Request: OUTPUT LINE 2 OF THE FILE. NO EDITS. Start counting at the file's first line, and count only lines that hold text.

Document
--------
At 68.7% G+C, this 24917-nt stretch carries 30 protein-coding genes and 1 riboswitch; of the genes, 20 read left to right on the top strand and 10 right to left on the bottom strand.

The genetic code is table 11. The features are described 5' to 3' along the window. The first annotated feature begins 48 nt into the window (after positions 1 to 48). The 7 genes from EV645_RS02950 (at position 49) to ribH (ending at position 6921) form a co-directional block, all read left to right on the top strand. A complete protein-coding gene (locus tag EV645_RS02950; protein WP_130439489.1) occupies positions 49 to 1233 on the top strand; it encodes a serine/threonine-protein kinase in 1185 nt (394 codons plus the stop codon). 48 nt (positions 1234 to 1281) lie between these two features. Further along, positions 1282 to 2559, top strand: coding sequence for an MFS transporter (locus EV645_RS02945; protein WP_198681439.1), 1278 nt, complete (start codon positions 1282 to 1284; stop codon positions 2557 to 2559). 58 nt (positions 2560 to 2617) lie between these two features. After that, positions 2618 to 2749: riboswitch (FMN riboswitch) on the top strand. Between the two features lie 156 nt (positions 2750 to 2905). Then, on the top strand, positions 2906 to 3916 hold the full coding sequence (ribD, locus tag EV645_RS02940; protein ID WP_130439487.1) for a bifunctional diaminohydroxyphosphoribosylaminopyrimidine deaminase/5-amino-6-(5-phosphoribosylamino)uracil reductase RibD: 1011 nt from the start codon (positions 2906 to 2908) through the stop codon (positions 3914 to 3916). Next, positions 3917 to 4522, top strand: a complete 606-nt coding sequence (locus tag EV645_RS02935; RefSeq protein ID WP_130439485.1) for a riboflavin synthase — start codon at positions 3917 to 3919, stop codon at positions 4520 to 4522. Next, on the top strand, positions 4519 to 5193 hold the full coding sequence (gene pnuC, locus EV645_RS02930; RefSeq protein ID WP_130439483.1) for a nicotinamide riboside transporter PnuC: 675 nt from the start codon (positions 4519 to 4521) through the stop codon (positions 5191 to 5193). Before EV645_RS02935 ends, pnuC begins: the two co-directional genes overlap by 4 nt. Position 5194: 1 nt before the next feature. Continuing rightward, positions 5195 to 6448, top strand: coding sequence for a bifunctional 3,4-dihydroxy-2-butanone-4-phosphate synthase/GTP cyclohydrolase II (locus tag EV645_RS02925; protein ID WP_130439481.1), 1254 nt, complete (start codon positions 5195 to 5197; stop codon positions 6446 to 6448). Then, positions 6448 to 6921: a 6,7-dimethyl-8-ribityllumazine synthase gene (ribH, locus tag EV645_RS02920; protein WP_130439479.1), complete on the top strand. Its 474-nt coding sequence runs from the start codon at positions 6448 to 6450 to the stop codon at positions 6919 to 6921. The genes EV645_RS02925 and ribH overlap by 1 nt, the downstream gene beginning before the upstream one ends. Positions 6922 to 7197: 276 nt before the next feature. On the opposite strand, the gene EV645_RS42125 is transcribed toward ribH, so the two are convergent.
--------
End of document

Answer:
The genetic code is table 11. The features are described 5' to 3' along the window. The first annotated feature begins 48 nt into the window (after positions 1 to 48). The 7 genes from EV645_RS02950 (at position 49) to ribH (ending at position 6921) form a co-directional block, all read left to right on the top strand. A complete protein-coding gene (locus tag EV645_RS02950; protein WP_130439489.1) occupies positions 49 to 1233 on the top strand; it encodes a serine/threonine-protein kinase in 1185 nt (394 codons plus the stop codon). 48 nt (positions 1234 to 1281) lie between these two features. Further along, positions 1282 to 2559, top strand: coding sequence for an MFS transporter (locus EV645_RS02945; protein WP_198681439.1), 1278 nt, complete (start codon positions 1282 to 1284; stop codon positions 2557 to 2559). 58 nt (positions 2560 to 2617) lie between these two features. After that, positions 2618 to 2749: riboswitch (FMN riboswitch) on the top strand. Between the two features lie 156 nt (positions 2750 to 2905). Then, on the top strand, positions 2906 to 3916 hold the full coding sequence (ribD, locus tag EV645_RS02940; protein ID WP_130439487.1) for a bifunctional diaminohydroxyphosphoribosylaminopyrimidine deaminase/5-amino-6-(5-phosphoribosylamino)uracil reductase RibD: 1011 nt from the start codon (positions 2906 to 2908) through the stop codon (positions 3914 to 3916). Next, positions 3917 to 4522, top strand: a complete 606-nt coding sequence (locus tag EV645_RS02935; RefSeq protein ID WP_130439485.1) for a riboflavin synthase — start codon at positions 3917 to 3919, stop codon at positions 4520 to 4522. Next, on the top strand, positions 4519 to 5193 hold the full coding sequence (gene pnuC, locus EV645_RS02930; RefSeq protein ID WP_130439483.1) for a nicotinamide riboside transporter PnuC: 675 nt from the start codon (positions 4519 to 4521) through the stop codon (positions 5191 to 5193). Before EV645_RS02935 ends, pnuC begins: the two co-directional genes overlap by 4 nt. Position 5194: 1 nt before the next feature. Continuing rightward, positions 5195 to 6448, top strand: coding sequence for a bifunctional 3,4-dihydroxy-2-butanone-4-phosphate synthase/GTP cyclohydrolase II (locus tag EV645_RS02925; protein ID WP_130439481.1), 1254 nt, complete (start codon positions 5195 to 5197; stop codon positions 6446 to 6448). Then, positions 6448 to 6921: a 6,7-dimethyl-8-ribityllumazine synthase gene (ribH, locus tag EV645_RS02920; protein WP_130439479.1), complete on the top strand. Its 474-nt coding sequence runs from the start codon at positions 6448 to 6450 to the stop codon at positions 6919 to 6921. The genes EV645_RS02925 and ribH overlap by 1 nt, the downstream gene beginning before the upstream one ends. Positions 6922 to 7197: 276 nt before the next feature. On the opposite strand, the gene EV645_RS42125 is transcribed toward ribH, so the two are convergent.